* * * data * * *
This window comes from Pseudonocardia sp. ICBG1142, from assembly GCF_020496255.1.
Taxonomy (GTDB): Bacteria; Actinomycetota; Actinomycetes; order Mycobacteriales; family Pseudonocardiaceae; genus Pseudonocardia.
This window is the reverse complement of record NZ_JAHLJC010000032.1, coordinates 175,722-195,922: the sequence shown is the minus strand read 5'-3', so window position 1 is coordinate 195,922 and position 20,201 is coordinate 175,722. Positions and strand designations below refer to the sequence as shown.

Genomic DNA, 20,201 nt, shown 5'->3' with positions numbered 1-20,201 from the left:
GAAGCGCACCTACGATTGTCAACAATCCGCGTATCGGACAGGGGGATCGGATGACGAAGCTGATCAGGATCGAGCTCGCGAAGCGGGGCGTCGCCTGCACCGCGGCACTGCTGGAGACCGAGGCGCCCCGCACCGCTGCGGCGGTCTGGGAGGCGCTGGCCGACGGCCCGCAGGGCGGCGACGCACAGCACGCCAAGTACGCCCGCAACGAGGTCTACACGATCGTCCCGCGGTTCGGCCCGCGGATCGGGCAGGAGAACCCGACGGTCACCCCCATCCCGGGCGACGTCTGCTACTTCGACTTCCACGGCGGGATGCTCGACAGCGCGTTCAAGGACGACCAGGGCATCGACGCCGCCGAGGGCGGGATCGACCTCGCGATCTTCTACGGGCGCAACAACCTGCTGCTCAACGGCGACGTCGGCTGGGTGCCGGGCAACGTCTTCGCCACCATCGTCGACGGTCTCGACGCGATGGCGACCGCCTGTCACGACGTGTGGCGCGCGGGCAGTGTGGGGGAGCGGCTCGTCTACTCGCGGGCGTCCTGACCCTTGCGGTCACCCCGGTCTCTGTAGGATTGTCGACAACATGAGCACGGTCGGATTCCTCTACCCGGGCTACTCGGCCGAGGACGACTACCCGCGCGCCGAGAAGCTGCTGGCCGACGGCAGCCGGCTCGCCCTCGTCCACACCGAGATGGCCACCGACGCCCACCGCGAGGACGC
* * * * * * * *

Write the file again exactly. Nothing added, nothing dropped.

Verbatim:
This window comes from Pseudonocardia sp. ICBG1142, from assembly GCF_020496255.1.
Taxonomy (GTDB): Bacteria; Actinomycetota; Actinomycetes; order Mycobacteriales; family Pseudonocardiaceae; genus Pseudonocardia.
This window is the reverse complement of record NZ_JAHLJC010000032.1, coordinates 175,722-195,922: the sequence shown is the minus strand read 5'-3', so window position 1 is coordinate 195,922 and position 20,201 is coordinate 175,722. Positions and strand designations below refer to the sequence as shown.

Genomic DNA, 20,201 nt, shown 5'->3' with positions numbered 1-20,201 from the left:
GAAGCGCACCTACGATTGTCAACAATCCGCGTATCGGACAGGGGGATCGGATGACGAAGCTGATCAGGATCGAGCTCGCGAAGCGGGGCGTCGCCTGCACCGCGGCACTGCTGGAGACCGAGGCGCCCCGCACCGCTGCGGCGGTCTGGGAGGCGCTGGCCGACGGCCCGCAGGGCGGCGACGCACAGCACGCCAAGTACGCCCGCAACGAGGTCTACACGATCGTCCCGCGGTTCGGCCCGCGGATCGGGCAGGAGAACCCGACGGTCACCCCCATCCCGGGCGACGTCTGCTACTTCGACTTCCACGGCGGGATGCTCGACAGCGCGTTCAAGGACGACCAGGGCATCGACGCCGCCGAGGGCGGGATCGACCTCGCGATCTTCTACGGGCGCAACAACCTGCTGCTCAACGGCGACGTCGGCTGGGTGCCGGGCAACGTCTTCGCCACCATCGTCGACGGTCTCGACGCGATGGCGACCGCCTGTCACGACGTGTGGCGCGCGGGCAGTGTGGGGGAGCGGCTCGTCTACTCGCGGGCGTCCTGACCCTTGCGGTCACCCCGGTCTCTGTAGGATTGTCGACAACATGAGCACGGTCGGATTCCTCTACCCGGGCTACTCGGCCGAGGACGACTACCCGCGCGCCGAGAAGCTGCTGGCCGACGGCAGCCGGCTCGCCCTCGTCCACACCGAGATGGCCACCGACGCCCACCGCGAGGACGC